First, the basic: gelato is just Italian for ice-cream. Some will tell you that the recipe is different and that gelato and ice-cream are not the same thing, but to us, they are.
Now, the important bits: not even in Italy all gelato is good. Stay away from places that sell a million flavors as chances are they are prepared without using natural ingredients. The best gelato is found in places that have no more than 10 daily flavors, and not on display (so you won’t be able to see the gelato, as it will be in metal containers to be properly refrigerated).
So in short: the shinier and most colorful it is, the less good it is. Easy, right?
Water in fountains is safe to drink
You will find water fountains in most Italian cities and especially on hot days they will be a massive relief. Make sure to carry a water bottle that you can refill as that water is perfectly safe to drink.
But in restaurants, don’t ask for tap water
I can’t even explain why, as tap water in Italy is safe to drink. But this is just something we don’t do. Most restaurants still serve bottled water, and many are now switching to filtered water and will serve you bottles they can refill – which means less plastic and also much cheaper.
Don’t drink cappuccino with your meal
Ok, back to important business guys. This is one of the most important travel tips for Italy. Never, for any reason, have cappuccino with a meal. Ask for it and you will get a dirty look from the waiter – to us, it is just gross. Same thing for having it after a meal. Don’t. Order a caffé macchiato is straight coffee or espresso is too strong for you.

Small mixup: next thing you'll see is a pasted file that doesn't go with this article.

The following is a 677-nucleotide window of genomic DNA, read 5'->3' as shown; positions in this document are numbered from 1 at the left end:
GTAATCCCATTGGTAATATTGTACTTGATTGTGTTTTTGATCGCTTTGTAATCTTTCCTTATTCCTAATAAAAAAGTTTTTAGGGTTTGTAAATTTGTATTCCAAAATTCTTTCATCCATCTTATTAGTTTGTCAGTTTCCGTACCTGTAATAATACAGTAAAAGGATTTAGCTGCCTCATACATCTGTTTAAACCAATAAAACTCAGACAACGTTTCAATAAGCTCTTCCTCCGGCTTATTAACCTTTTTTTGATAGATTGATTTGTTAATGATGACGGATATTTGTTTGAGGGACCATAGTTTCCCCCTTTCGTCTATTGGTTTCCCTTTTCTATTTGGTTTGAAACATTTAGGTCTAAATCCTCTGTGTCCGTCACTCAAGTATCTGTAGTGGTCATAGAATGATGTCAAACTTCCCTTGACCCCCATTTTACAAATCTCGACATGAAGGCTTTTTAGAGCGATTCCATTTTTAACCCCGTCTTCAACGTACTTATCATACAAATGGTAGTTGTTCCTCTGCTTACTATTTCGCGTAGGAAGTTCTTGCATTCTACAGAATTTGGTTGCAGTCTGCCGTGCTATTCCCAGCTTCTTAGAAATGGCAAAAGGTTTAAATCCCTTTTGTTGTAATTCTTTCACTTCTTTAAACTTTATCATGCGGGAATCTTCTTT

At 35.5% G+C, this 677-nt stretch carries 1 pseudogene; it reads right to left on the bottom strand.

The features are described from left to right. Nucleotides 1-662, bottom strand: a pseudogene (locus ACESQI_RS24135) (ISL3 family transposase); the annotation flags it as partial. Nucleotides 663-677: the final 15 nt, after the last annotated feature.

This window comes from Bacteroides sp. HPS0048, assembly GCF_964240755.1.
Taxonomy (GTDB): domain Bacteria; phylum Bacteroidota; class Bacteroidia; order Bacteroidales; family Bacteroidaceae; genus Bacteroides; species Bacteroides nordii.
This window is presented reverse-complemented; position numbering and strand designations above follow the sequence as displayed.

With regards to drinking cappuccino after 11:00 am, we are not as strict. I occasionally have it in the afternoon and haven’t gotten in trouble yet.
It’s always wine o’ clock
Wine is a huge part of Italian culture, so here is another of my travel tips for Italy for you: never miss an opportunity to have a good glass. You don’t have to become an alcoholic, really! Just enjoy a glass with your meal, that’s it.
Take a wine tour
Make sure to do a wine tour to discover the best wineries in the area you are exploring. You will learn about the local grapes, the history of the vineyard, the wine making process and have a proper wine tasting experience. Remember that pretty much all regions of Italy produce wine, and that wine varies a lot between regions. If you happen to be in Sardinia, head straight to Cantine Argiolas in Serdiana for the best wines and wine tours.LOOK FOR A GOOD WINE TOUR HERE
There is no such thing as champagne in Italy
We have plenty of sparkling wines in Italy, but champagne is French. Don’t be tempted to refer to any sparkling wine as champagne as Italians may be offended. Ask for Prosecco for a lighter sparkling wine from the region of Veneto. Spumante can be a good option too.
Service in restaurants can be slow
One of my travel tips for Italy is to learn to be patient. Service in Italy tends to me much slower than in other countries – and you just have to make do with it. In general, Italian waiters won’t be all over customers asking if everything is good, if they need anything etc. You are expected to raise their attention if you need something (and at times, that may take a while). Add to this the fact that most food is prepared to order and that Italians see eating out as a way of socializing, and you get the idea. Instead of complaining about it, embrace it. And order more wine.
Tipping is absolutely not necessary
I will never tire of saying this. Tipping is not required in Italy. Though tips we welcome, they aren’t expected. In restaurants, a service fee will be added to your bill and that counts as a tip. Guides are paid for their job, as well as drivers and any other workers.
If you all leave large tips, employers may well decide to lower wages thinking that their employees can make enough money out of tips. This will put a strain on locals, whose wages are much lower than overseas and won’t have enough to also leave a tip on top of what they consume.
So again, do us a favor: DO NOT TIP!
Credit cards are accepted in most places
Credit cards are commonly accepted in shops and restaurants and you can use them to pay for train tickets.
But always take some cash with you